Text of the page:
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UK annual house price growth hits two-year high in April – Halifax

British annual house price growth picked up more than expected last month to hit its highest in over two years, mortgage lender Halifax said on Wednesday, contrasting with other signs of a muted housing market.

House prices in the three months to April stood 5.0 percent higher than a year ago, the strongest growth since February 2017 and a marked increase from the 2.6 percent rise recorded for the three months to March.

The reading came in above all forecasts in a Reuters poll of economists that had pointed to an annual increase of 4.5 percent in the three months to April.

“The surge in house prices reported by Halifax cannot be reconciled with any other evidence from the housing market. Less volatile measures paint a far more subdued picture,” said Samuel Tombs, economist at Pantheon Economics.

Halifax said the year-on-year gains reflected unusually weak prices in April 2018, as well as more sales of more expensive newly built homes and a bigger proportion of sales coming from London, where house prices are above average.

Bank of England data last week showed British lenders approved the fewest mortgages in March since December 2017, and that consumer borrowing slowed sharply in the run-up to the original Brexit deadline of March 29.

While house prices have been rising across the country as a whole, prices in London have fallen according to various indicators, hit by unaffordable prices for many buyers, tax changes affecting the buy-to-let market and Brexit uncertainty which has weighed heavily on the capital.

Halifax said house prices in April alone rose 1.1 percent, again stronger than all forecasts in the Reuters poll that had pointed to an increase of just 0.1 percent. However, this represented only a partial recovery from March’s 1.3 percent drop.

Reporting by Andy Bruce; Editing by David Milliken

Source: UK Reuters

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UK annual house price growth picks up to nine-month high – Halifax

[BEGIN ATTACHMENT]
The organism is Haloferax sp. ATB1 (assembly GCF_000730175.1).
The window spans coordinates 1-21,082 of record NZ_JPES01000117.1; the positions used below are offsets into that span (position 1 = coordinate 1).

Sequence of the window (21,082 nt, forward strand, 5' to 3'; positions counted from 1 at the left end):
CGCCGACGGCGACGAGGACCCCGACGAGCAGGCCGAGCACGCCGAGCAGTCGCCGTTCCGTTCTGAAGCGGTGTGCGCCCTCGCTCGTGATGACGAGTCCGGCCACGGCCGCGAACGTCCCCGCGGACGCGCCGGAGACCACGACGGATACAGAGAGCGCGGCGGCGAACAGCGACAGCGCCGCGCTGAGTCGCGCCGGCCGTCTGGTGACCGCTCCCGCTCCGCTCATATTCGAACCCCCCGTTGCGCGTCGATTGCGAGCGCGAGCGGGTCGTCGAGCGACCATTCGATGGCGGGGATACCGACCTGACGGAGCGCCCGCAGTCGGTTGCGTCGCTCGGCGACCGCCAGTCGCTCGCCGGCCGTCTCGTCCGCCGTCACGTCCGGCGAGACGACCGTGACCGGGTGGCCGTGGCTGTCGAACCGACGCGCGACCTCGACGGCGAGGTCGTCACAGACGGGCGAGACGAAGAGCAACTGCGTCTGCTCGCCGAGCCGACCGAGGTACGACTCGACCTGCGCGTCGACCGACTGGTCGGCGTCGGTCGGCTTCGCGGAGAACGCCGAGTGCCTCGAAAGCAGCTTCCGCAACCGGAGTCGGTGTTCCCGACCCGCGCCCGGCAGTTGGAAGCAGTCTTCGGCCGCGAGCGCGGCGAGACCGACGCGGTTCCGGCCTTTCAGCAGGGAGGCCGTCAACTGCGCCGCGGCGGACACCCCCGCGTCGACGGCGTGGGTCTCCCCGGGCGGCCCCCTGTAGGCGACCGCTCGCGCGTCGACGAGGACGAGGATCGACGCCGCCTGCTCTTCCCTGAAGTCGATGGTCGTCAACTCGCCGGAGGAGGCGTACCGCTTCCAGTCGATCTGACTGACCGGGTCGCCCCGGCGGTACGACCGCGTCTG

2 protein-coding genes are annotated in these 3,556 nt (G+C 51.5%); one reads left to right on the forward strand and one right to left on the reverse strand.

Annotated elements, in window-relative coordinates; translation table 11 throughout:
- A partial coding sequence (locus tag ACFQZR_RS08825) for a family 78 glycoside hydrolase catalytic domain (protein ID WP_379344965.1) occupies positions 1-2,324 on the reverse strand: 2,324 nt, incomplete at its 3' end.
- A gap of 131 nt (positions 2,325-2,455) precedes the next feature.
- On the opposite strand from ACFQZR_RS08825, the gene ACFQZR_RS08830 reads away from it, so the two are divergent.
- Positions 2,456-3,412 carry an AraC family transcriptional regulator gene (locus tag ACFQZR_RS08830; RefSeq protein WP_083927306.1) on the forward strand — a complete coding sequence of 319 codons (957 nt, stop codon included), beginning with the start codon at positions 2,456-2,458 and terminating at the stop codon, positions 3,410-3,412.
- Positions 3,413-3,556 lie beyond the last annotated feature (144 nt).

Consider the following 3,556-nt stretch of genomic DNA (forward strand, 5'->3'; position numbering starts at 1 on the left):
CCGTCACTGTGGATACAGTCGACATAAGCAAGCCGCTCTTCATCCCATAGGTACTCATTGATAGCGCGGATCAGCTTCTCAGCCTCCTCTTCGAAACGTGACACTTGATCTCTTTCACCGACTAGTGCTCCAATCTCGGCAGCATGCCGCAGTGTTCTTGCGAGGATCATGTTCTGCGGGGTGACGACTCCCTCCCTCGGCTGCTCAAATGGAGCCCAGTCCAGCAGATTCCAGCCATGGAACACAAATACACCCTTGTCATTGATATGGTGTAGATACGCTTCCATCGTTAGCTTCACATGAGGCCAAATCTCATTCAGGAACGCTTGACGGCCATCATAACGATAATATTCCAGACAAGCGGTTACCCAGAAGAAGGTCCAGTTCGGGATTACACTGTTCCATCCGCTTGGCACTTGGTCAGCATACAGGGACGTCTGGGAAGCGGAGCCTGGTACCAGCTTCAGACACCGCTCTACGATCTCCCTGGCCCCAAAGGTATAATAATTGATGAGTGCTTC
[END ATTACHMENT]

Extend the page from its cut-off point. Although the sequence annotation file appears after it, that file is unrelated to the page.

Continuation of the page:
British house prices rose in the three months to August at their fastest annual rate since November last year, figures from major mortgage lender Halifax showed on Friday, bolstered by a gradual pick-up in wages and limited supply.

Halifax said house prices in the period were 3.7 percent higher than a year earlier, up from a 3.3 percent growth rate in the three months to July but a slightly smaller increase than the average forecast in a Reuters poll.

The figures contrast with data from rival mortgage lender Nationwide last week, which reported prices were up just 2 percent on the year in August, the joint-smallest increase in five years.

Britain’s housing market began slowing in the run-up to June 2016’s Brexit vote. The biggest slowdown has been in London, due to reduced appetite from foreign investors and concerns about the financial services industry, with less of an impact in other parts of the United Kingdom.

A “stable, yet constrained” supply of new homes was supporting prices, as was a gradual pick-up in wage growth, Halifax managing director Russell Galley said.

Looking at the month of August alone, house prices rose 0.1 percent from July, when they jumped by 1.2 percent.

Howard Archer, an economist at consultancy EY ITEM Club, said he did not see an upturn on the way for British house prices and expected annual house price growth of 2.5 percent this year and next.

“Consumer confidence is fragile and appreciable caution persists over engaging in major transactions. Potential house buyers may also be concerned that they are likely to face further interest rate hikes over the medium term following August’s hike,” he said.

The Bank of England raised interest rates to 0.75 percent in August in only its second increase since before the global financial crisis. BoE Governor Mark Carney said market expectations of one rate rise per year over the next few years would be a good rule of thumb for households.

Source: UK Reuters